March 30, 2020

Keep yourself safe this holiday season

During this holiday season, many things are on your mind: finals, whether or not you got the right gift for a friend or loved one, etc. But what should be more on your mind is something you can prevent: theft.
It is in this time of year, where there are many distractions, many crimes in the category of theft are committed. It’s easy for someone to watch you get out of your car in a hurry, not lock your doors, and walk quickly into a store. Thieves quickly reopen your car door and take anything and everything in plain sight.

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This archived article was written by: Mae Goss

During this holiday season, many things are on your mind: finals, whether or not you got the right gift for a friend or loved one, etc. But what should be more on your mind is something you can prevent: theft.
It is in this time of year, where there are many distractions, many crimes in the category of theft are committed. It’s easy for someone to watch you get out of your car in a hurry, not lock your doors, and walk quickly into a store. Thieves quickly reopen your car door and take anything and everything in plain sight.
Officer James Prettyman of USU-CEU campus police said, “Most thefts occur because it was simply there. Thieves target certain groups of people. In example: the Walmart parking lot. It’s congested, you’re in a hurry.” His advice is to “Protect yourselves . . . Pay attention. All aspects of life you need to be paying attention to your surroundings.”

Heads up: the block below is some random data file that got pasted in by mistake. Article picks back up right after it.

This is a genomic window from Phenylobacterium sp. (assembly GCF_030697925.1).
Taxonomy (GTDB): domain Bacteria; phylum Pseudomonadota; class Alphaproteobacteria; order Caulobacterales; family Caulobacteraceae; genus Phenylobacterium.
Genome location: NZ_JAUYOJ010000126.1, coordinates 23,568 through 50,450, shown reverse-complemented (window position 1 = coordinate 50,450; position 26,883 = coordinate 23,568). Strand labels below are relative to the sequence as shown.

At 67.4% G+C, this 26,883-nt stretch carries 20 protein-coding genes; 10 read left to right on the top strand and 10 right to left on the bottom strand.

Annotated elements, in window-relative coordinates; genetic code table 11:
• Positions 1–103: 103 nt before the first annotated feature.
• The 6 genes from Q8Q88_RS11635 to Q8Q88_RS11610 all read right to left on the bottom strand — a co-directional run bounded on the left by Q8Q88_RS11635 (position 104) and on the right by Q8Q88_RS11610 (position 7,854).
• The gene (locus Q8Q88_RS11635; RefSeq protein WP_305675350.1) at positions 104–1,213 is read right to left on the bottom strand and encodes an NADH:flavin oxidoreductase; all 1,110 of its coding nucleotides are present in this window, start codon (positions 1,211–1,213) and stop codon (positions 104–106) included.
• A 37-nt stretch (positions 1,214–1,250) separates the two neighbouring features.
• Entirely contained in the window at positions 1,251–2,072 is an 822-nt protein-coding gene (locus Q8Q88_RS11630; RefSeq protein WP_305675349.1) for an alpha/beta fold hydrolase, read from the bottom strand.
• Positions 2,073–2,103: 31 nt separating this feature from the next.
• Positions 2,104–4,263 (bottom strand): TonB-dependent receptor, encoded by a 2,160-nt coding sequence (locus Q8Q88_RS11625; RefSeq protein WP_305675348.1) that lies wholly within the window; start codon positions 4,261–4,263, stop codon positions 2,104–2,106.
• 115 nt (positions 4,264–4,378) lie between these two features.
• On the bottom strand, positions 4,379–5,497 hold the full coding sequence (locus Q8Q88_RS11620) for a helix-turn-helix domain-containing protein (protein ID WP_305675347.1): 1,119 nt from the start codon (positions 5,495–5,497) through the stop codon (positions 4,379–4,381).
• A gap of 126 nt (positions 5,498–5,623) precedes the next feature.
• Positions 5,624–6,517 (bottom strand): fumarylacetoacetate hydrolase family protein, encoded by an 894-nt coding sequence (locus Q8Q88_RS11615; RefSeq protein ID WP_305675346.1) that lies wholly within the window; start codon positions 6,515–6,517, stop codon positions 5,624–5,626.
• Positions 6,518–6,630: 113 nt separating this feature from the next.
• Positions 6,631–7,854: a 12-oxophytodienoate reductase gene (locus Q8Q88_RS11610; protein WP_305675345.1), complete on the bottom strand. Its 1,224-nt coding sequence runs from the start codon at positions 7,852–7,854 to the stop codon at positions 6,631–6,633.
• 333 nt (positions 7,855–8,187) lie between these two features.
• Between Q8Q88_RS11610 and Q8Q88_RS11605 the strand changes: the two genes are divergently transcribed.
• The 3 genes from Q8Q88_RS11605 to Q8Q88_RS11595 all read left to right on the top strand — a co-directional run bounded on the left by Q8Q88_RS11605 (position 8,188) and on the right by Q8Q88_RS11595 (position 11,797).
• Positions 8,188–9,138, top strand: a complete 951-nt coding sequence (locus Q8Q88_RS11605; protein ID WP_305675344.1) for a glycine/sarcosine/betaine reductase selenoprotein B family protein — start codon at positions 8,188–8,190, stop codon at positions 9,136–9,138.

Actions that can be taken to protect itimes in your vehicle are to ask yourself: are all the doors locked? Are all of the windows up all the way? What is in your vehicle and could it be stolen? Is it in plain sight?
Prettyman said to not keep anything you want to keep in your car. The only relatively safe place in your car is the trunk and, even then, it’s not always safe. “Watch what you put in your car and watch who’s watching you,” he said.
Theft doesn’t just happen in cars. Dorm rooms are another prime area for theft to occur. Again, being in a hurry, doors don’t get locked and are left open for any wandering eye to take a peek and take something more.
Prettyman said to keep all doors shut and locked. If the outer door, suite door and room doors are all locked, you will get three times the security than having the doors unlocked. “Take the responsibility . . . if you don’t want your property stolen, don’t leave it out,” he said. “There’s a crown of opportunity people who steal use, and it goes by very fast.”
Can you afford to not be responsible and attentive? What is it you’re really losing when you have a camera stolen or a jump drive? They can be replaced in actuality but the work and memories that go with them cannot.
Park your vehicle in a well lit, trafficked area. Keep the doors to your vehicle and dorm locked. Stay attentive. If you witness a crime being committed but aren’t sure, call the police. Prettyman said, “It’s not a crime to report suspicious activity.” The time frame police are given is crucial to there being a case solved and any information given to them could be helpful.
Making the three-number call can be scary and, often, the thought is that it may not really being anything. The three reasons to call 911 are: life, fire and crimes in progress, said Prettyman. You can also call the Price City dispatch. The number for the Price City dispatch is (435) 637-0890.

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